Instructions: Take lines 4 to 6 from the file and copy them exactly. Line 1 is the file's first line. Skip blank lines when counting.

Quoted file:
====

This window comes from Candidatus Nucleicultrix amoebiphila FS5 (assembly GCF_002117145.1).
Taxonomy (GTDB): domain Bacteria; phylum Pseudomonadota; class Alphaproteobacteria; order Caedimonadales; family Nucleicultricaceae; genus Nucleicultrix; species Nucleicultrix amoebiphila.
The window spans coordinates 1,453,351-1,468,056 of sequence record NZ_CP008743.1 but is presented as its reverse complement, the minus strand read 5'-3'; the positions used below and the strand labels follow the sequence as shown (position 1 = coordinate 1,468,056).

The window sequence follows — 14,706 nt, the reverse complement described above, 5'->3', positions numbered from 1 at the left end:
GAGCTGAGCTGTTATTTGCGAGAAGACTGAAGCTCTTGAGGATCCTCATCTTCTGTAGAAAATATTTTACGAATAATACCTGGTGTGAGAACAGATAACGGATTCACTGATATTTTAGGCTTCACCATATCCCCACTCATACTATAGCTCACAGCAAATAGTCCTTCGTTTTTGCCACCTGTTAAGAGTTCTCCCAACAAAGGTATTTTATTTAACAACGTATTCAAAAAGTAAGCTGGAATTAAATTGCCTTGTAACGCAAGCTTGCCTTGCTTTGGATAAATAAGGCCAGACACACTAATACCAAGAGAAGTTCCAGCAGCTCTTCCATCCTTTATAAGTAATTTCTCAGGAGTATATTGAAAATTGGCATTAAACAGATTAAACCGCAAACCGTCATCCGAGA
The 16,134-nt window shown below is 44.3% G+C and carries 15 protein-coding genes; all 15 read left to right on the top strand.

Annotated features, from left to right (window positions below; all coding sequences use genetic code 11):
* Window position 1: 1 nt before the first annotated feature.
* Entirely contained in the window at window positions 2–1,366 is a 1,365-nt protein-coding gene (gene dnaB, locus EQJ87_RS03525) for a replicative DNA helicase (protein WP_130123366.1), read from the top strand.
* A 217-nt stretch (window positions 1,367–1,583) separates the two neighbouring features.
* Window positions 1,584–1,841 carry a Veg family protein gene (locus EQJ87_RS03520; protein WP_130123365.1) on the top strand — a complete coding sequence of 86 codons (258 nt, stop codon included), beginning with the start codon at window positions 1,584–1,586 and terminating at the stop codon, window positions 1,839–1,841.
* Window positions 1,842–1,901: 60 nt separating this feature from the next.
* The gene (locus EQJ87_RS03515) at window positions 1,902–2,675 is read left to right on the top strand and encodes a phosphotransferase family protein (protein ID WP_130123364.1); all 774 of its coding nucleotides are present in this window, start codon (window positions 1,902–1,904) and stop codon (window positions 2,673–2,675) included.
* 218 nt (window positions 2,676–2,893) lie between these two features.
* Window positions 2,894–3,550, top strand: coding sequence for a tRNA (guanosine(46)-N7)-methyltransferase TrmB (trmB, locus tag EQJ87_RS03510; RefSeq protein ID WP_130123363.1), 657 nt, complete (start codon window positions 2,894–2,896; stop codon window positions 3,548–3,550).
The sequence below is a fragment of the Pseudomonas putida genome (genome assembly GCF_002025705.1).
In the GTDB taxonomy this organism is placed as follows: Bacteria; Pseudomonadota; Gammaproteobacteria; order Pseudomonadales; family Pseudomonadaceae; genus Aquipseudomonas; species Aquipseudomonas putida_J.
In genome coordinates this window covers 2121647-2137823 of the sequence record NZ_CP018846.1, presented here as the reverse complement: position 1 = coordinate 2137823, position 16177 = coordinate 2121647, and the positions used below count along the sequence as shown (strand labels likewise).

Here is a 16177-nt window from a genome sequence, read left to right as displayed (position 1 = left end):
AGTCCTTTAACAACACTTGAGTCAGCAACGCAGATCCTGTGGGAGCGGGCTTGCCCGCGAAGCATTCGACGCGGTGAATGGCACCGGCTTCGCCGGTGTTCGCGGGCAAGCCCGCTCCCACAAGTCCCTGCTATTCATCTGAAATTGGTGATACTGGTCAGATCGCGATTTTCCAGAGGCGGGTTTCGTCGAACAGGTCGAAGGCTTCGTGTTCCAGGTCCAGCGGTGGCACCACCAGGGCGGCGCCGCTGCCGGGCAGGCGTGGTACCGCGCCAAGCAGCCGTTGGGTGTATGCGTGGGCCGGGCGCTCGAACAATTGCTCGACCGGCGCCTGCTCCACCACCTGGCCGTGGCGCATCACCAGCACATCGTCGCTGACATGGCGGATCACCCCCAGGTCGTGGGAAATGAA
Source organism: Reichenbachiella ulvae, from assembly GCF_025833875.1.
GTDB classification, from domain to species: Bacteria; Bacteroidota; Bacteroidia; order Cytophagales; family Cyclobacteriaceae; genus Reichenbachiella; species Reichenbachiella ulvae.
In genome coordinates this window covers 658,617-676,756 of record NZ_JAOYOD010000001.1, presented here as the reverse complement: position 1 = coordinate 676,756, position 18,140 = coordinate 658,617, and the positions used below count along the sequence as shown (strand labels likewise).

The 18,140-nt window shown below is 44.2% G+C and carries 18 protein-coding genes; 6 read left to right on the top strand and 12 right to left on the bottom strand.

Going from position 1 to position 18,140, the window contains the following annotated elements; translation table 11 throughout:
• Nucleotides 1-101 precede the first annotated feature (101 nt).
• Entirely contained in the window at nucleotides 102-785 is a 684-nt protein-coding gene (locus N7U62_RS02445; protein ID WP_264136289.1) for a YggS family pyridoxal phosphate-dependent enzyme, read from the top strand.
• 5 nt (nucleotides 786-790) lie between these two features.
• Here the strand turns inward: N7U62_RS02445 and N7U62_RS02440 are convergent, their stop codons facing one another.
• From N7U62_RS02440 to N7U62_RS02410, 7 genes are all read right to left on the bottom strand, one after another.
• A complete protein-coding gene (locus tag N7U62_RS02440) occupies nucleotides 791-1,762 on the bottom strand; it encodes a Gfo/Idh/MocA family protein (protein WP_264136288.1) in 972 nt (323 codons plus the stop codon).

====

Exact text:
The window sequence follows — 14,706 nt, the reverse complement described above, 5'->3', positions numbered from 1 at the left end:
GAGCTGAGCTGTTATTTGCGAGAAGACTGAAGCTCTTGAGGATCCTCATCTTCTGTAGAAAATATTTTACGAATAATACCTGGTGTGAGAACAGATAACGGATTCACTGATATTTTAGGCTTCACCATATCCCCACTCATACTATAGCTCACAGCAAATAGTCCTTCGTTTTTGCCACCTGTTAAGAGTTCTCCCAACAAAGGTATTTTATTTAACAACGTATTCAAAAAGTAAGCTGGAATTAAATTGCCTTGTAACGCAAGCTTGCCTTGCTTTGGATAAATAAGGCCAGACACACTAATACCAAGAGAAGTTCCAGCAGCTCTTCCATCCTTTATAAGTAATTTCTCAGGAGTATATTGAAAATTGGCATTAAACAGATTAAACCGCAAACCGTCATCCGAGA
The 16,134-nt window shown below is 44.3% G+C and carries 15 protein-coding genes; all 15 read left to right on the top strand.